The line in President Obama’s State of the Union Address that drew the loudest applause—that prompted a standing ovation from both sides of the aisle—was his pledge that, by the end of next year, “Our war in Afghanistan will be over.”
Note the wording: our war in Afghanistan, not the war, which will still be waged, but not by us, at least not directly or in large numbers. By this time in 2014, U.S. troop levels there will be cut by half—from the current 66,000 to 32,000—and their mission will be to train the Afghan army to fight, not to fight it ourselves, except for Special Forces and pilots, mainly drone pilots, mounting raids and air strikes on terrorists near the border.
This is the new American way of war: “leading from behind” with smart bombs, surveillance, and logistical support in Libya and Mali; or “advising and assisting” local armies waging their own fights against insurgents in Yemen and Uganda—but decidedly not sending tens of thousands of U.S. troops to launch an invasion or to rebuild societies afterward. In other words, no more Afghanistans. (As for Iraq, it's so forgotten he didn't even deign to mention it.) And almost everyone in the House chamber rose in what seemed to be agreement—in part because everyone knew that the constituents at home were nodding in agreement, too.
So it was only natural that President Obama barely mentioned foreign and defense policy until 54 minutes after he walked into the chamber—and even drew more of a vague sketch than a policy.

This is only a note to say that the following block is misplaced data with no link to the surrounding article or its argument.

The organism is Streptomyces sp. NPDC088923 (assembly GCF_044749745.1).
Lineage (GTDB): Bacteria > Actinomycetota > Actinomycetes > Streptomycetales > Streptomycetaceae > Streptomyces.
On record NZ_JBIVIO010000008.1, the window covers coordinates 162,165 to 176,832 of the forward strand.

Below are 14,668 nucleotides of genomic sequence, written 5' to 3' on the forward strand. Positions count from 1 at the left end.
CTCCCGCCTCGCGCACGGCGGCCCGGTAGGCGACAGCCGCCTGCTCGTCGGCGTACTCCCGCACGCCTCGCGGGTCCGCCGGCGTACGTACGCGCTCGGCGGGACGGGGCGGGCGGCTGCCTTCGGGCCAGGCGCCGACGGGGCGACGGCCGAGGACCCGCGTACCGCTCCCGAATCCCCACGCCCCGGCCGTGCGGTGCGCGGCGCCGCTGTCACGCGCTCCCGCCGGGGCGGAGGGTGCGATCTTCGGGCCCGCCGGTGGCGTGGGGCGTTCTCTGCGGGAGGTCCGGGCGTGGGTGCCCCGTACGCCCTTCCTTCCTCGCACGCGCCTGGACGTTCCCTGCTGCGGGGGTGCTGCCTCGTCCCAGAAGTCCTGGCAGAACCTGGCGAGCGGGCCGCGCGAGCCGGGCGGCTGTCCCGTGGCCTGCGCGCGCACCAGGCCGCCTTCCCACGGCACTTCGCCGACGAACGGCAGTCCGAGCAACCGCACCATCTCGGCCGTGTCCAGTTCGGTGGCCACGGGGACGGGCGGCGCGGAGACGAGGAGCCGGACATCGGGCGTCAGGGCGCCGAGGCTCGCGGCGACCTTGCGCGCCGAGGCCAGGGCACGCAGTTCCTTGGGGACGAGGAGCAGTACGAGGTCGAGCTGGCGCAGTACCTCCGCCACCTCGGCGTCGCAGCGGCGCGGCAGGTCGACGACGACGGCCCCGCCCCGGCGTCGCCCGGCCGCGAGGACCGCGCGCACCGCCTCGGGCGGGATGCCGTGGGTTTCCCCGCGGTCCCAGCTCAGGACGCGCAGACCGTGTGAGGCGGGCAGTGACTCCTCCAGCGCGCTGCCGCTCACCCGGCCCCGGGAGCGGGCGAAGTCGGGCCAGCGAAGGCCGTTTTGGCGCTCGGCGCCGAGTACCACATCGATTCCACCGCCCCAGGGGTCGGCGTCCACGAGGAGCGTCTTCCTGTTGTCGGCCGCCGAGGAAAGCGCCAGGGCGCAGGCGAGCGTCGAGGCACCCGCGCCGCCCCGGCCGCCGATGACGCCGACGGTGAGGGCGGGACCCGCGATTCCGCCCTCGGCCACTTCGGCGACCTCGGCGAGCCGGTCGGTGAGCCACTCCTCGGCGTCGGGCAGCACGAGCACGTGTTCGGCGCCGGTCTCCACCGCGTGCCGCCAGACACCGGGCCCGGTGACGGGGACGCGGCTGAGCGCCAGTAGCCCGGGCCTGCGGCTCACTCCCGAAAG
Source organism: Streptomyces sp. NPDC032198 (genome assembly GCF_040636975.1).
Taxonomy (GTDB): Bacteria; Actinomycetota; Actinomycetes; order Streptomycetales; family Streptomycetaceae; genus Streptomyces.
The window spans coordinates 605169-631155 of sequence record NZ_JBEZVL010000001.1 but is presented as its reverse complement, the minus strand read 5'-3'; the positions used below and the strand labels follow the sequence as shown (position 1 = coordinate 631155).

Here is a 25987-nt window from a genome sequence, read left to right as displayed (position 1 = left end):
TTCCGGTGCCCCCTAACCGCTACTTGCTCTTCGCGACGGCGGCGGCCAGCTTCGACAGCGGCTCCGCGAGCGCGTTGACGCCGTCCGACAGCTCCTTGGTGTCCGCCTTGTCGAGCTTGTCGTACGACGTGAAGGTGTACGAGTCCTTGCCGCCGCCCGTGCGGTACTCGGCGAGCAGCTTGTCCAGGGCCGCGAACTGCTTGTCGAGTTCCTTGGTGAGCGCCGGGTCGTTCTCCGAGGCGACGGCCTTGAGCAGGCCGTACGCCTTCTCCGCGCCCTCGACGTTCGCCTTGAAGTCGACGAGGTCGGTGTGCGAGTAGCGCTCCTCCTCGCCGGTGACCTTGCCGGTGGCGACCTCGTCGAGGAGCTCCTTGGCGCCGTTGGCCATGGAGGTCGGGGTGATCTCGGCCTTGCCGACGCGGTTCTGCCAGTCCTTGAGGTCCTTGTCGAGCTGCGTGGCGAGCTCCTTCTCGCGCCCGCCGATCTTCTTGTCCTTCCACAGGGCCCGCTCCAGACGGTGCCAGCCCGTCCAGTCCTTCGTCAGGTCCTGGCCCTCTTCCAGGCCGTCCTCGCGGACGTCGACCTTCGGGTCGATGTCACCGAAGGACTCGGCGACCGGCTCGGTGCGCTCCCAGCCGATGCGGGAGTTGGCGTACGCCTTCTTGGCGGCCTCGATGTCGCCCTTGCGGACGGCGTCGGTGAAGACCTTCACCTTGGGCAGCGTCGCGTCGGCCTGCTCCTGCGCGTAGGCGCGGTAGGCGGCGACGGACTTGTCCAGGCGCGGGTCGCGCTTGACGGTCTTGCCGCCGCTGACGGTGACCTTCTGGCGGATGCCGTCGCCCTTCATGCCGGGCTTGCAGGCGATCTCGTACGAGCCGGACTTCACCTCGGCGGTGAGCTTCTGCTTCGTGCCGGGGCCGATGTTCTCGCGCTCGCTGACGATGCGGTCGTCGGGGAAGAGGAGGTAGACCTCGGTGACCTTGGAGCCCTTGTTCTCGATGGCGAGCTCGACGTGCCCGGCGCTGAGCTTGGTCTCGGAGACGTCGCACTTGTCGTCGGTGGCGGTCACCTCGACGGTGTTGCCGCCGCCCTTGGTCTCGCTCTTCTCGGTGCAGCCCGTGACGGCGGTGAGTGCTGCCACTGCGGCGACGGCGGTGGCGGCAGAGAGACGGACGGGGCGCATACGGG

“America’s commitment to a unified and sovereign Afghanistan will endure,” he said, though it’s unclear how. The North Koreans’ recent nuclear test “will only isolate them further,” though the Pyongyang regime can’t be isolated any further than they are without a sharp shift in China’s policy (which is unlikely). Obama noted that, earlier in the day, he’d signed an executive order on cyber-security, an interesting and potentially important first step, but it’s an obscure issue, and he made no effort to explain it. These are tasks perhaps for another day.
He spoke for barely 10 minutes on foreign policy, then moved on to the night’s most compelling themes: voting rights, gun control, and the meaning of citizenship. “Gabby Giffords deserves a vote! The families of Newtown deserve a vote! The families of Aurora deserve a vote”—this, and not some exhortation to fight foes in distant lands, will be the passage remembered, the stirring call to action, from this speech.
And so it should be, after a decade of war-weariness and so little to show for it.
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